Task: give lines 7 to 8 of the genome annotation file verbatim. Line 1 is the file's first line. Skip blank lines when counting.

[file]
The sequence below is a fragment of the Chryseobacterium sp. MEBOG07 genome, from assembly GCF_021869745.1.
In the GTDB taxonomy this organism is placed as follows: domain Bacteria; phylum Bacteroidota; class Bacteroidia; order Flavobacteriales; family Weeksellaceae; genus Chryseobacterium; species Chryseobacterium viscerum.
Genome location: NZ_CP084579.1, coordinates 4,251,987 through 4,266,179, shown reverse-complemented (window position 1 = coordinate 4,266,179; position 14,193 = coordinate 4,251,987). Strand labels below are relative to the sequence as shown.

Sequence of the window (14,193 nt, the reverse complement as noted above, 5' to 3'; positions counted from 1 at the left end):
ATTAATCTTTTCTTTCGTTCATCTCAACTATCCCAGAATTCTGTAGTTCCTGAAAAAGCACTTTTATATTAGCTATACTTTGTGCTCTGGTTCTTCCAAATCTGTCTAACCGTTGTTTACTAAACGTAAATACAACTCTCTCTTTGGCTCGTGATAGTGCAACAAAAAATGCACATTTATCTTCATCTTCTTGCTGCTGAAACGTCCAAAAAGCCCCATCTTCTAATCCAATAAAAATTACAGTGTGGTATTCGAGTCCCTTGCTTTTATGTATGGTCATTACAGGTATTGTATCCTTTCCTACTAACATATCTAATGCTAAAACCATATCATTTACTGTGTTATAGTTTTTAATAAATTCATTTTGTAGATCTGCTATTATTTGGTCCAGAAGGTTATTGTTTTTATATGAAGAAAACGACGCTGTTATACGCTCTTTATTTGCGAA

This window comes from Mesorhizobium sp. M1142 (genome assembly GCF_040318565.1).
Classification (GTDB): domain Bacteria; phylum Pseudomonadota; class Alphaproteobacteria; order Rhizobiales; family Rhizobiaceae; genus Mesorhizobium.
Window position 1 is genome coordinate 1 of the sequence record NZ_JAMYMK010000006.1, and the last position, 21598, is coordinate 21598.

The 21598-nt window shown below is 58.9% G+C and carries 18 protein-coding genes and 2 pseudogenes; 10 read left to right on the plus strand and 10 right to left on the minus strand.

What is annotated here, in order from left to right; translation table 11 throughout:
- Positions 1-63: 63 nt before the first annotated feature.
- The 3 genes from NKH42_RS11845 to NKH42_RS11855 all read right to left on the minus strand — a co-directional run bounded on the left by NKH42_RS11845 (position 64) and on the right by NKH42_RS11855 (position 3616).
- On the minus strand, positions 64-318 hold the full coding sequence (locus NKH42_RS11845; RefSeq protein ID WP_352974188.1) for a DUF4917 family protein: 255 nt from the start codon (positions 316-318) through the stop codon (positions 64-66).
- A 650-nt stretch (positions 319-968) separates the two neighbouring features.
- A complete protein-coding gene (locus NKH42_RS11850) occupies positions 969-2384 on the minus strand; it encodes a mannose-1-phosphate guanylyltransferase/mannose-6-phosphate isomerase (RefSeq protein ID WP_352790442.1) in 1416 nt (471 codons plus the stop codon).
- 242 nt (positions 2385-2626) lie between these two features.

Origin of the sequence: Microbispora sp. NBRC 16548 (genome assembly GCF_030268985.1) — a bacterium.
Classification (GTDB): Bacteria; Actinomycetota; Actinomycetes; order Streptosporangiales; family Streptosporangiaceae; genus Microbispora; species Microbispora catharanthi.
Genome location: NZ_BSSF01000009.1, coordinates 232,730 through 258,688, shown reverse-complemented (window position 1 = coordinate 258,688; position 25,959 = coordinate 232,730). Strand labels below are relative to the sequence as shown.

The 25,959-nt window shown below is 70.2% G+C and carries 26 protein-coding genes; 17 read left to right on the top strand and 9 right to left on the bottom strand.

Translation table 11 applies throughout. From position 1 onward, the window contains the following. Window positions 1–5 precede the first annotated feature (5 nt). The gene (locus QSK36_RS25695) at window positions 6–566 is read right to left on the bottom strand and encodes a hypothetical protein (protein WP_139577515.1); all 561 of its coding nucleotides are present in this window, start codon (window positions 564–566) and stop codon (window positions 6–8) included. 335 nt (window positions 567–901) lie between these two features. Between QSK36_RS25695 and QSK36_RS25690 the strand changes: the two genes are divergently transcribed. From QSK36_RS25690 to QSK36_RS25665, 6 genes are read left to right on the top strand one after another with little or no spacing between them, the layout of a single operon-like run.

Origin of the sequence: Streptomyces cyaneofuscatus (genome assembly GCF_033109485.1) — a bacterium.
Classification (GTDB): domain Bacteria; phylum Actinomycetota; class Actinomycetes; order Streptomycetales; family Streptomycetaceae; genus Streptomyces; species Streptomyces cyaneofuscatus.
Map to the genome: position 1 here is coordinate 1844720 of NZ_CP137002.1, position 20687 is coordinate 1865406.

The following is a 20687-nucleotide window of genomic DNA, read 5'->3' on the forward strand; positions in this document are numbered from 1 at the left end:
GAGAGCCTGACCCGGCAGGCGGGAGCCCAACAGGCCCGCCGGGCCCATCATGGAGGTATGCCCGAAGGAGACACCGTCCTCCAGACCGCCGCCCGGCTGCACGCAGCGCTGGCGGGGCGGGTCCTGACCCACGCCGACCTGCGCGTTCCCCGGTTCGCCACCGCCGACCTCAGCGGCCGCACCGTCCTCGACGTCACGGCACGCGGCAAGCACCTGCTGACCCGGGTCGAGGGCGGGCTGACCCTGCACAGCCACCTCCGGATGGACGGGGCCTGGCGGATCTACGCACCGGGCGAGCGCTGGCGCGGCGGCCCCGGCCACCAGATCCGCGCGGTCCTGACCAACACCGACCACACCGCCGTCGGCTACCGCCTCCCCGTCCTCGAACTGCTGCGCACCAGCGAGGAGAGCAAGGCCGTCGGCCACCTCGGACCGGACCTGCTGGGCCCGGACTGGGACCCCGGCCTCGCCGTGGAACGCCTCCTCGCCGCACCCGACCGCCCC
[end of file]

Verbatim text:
Classification (GTDB): domain Bacteria; phylum Pseudomonadota; class Alphaproteobacteria; order Rhizobiales; family Rhizobiaceae; genus Mesorhizobium.
Window position 1 is genome coordinate 1 of the sequence record NZ_JAMYMK010000006.1, and the last position, 21598, is coordinate 21598.